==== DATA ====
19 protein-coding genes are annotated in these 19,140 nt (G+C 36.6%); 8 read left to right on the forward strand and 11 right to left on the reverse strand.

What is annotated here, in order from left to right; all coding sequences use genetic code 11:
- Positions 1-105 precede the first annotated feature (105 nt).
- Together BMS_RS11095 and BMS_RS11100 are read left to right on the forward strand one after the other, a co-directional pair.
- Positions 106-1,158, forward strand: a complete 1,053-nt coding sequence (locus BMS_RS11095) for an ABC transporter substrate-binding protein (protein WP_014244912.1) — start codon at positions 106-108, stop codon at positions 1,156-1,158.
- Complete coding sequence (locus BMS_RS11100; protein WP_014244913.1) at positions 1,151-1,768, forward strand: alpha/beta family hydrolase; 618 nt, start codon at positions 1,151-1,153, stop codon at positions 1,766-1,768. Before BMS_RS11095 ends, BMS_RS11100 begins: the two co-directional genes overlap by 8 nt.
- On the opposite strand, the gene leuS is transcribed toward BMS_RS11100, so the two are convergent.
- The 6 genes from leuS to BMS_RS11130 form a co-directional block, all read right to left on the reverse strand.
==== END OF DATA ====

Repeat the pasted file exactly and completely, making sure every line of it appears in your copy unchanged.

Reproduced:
19 protein-coding genes are annotated in these 19,140 nt (G+C 36.6%); 8 read left to right on the forward strand and 11 right to left on the reverse strand.

What is annotated here, in order from left to right; all coding sequences use genetic code 11:
- Positions 1-105 precede the first annotated feature (105 nt).
- Together BMS_RS11095 and BMS_RS11100 are read left to right on the forward strand one after the other, a co-directional pair.
- Positions 106-1,158, forward strand: a complete 1,053-nt coding sequence (locus BMS_RS11095) for an ABC transporter substrate-binding protein (protein WP_014244912.1) — start codon at positions 106-108, stop codon at positions 1,156-1,158.
- Complete coding sequence (locus BMS_RS11100; protein WP_014244913.1) at positions 1,151-1,768, forward strand: alpha/beta family hydrolase; 618 nt, start codon at positions 1,151-1,153, stop codon at positions 1,766-1,768. Before BMS_RS11095 ends, BMS_RS11100 begins: the two co-directional genes overlap by 8 nt.
- On the opposite strand, the gene leuS is transcribed toward BMS_RS11100, so the two are convergent.
- The 6 genes from leuS to BMS_RS11130 form a co-directional block, all read right to left on the reverse strand.